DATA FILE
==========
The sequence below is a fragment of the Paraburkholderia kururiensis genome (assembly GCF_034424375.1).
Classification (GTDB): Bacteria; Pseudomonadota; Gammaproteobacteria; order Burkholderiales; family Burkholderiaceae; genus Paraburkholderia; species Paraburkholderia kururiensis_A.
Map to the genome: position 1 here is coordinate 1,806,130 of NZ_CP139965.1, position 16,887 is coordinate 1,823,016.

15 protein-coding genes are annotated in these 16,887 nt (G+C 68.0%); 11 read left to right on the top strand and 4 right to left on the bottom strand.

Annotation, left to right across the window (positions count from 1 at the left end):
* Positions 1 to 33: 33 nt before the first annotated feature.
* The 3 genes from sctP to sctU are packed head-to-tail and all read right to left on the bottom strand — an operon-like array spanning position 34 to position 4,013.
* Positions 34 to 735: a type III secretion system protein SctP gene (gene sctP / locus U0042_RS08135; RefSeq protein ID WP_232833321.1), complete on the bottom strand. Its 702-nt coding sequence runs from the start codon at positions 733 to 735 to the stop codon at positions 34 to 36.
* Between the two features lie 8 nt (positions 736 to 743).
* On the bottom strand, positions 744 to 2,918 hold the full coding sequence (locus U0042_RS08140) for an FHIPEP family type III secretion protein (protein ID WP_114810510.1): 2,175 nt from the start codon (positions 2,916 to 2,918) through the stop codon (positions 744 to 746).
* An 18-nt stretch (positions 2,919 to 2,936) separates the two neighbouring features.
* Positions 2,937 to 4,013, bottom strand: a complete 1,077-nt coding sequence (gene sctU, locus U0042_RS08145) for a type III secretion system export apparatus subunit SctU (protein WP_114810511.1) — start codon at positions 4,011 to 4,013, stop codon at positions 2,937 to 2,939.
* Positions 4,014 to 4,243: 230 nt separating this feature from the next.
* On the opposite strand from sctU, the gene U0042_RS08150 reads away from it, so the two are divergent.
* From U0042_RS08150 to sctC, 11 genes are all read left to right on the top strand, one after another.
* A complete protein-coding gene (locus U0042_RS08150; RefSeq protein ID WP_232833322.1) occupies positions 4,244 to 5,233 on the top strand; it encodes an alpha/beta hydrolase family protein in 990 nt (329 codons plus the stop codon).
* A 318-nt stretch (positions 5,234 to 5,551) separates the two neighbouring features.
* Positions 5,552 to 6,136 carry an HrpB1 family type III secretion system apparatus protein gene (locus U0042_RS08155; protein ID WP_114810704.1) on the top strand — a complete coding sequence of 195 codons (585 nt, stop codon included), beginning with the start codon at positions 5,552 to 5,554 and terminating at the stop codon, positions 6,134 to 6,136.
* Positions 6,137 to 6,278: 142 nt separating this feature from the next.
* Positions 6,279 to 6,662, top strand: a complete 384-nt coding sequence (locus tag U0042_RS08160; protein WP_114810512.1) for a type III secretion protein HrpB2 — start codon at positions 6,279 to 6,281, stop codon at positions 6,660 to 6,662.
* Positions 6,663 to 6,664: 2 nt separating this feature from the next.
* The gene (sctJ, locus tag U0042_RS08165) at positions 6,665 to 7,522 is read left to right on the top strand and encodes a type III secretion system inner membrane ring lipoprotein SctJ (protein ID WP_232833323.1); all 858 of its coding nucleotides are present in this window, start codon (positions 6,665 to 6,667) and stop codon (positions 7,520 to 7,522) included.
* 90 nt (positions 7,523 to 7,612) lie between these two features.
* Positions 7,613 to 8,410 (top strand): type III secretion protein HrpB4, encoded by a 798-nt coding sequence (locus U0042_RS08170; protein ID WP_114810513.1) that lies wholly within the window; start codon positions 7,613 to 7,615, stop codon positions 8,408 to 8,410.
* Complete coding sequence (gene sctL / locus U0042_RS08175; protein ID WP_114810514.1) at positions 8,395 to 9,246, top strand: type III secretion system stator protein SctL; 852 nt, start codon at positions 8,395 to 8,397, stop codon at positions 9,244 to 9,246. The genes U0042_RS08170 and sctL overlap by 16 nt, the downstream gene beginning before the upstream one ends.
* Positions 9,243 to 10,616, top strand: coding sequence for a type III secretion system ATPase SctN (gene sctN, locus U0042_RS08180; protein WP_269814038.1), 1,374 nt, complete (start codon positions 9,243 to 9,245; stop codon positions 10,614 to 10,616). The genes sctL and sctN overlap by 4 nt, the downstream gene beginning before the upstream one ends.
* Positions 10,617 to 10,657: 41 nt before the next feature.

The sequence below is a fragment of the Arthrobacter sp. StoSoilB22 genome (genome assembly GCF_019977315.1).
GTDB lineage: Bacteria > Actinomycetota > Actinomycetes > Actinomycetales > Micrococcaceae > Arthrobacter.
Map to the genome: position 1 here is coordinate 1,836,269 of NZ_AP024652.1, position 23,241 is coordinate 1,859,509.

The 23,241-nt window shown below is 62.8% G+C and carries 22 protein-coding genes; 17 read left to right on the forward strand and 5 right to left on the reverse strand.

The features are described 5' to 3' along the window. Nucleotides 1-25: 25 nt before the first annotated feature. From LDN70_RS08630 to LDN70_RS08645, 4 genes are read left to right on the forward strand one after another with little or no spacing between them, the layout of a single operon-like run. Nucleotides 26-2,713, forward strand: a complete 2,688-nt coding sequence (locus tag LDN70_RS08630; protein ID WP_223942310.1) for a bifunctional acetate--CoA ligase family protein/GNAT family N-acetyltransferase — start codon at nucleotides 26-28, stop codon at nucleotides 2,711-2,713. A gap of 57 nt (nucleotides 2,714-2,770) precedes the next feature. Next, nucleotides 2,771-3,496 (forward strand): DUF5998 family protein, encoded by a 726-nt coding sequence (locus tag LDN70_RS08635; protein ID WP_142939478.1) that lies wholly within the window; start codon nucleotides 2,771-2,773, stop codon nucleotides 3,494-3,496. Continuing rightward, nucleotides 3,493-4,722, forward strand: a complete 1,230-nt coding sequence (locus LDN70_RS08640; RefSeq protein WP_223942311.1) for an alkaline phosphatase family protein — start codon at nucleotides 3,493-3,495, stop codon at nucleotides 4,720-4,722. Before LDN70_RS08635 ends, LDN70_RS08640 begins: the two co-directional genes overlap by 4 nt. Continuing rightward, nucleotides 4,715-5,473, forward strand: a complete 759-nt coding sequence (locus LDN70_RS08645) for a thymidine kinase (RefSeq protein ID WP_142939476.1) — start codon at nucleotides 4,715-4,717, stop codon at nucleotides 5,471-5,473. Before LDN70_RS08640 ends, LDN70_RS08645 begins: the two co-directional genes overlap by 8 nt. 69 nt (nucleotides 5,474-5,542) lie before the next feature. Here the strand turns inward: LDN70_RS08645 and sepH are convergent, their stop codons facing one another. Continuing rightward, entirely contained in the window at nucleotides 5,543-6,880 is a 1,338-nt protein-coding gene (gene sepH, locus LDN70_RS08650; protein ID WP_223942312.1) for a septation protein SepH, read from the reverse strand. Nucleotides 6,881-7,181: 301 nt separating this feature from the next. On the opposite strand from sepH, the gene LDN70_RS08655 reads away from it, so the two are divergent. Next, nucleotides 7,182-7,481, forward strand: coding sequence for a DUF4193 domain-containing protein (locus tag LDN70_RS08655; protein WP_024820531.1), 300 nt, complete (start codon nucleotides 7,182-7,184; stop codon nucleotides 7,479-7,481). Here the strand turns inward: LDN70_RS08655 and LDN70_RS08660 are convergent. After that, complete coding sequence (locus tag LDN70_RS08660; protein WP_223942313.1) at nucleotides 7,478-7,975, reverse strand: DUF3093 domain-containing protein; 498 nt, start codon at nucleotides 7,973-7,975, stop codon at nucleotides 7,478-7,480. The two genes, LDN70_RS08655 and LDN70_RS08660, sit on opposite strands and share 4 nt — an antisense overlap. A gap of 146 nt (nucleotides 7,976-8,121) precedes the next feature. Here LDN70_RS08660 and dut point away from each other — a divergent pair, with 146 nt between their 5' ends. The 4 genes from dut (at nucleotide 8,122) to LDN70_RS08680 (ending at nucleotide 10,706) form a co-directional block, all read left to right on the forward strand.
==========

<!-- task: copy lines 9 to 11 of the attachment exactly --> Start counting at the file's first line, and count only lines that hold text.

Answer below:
* Between the two features lie 8 nt (positions 736 to 743).
* On the bottom strand, positions 744 to 2,918 hold the full coding sequence (locus U0042_RS08140) for an FHIPEP family type III secretion protein (protein ID WP_114810510.1): 2,175 nt from the start codon (positions 2,916 to 2,918) through the stop codon (positions 744 to 746).
* An 18-nt stretch (positions 2,919 to 2,936) separates the two neighbouring features.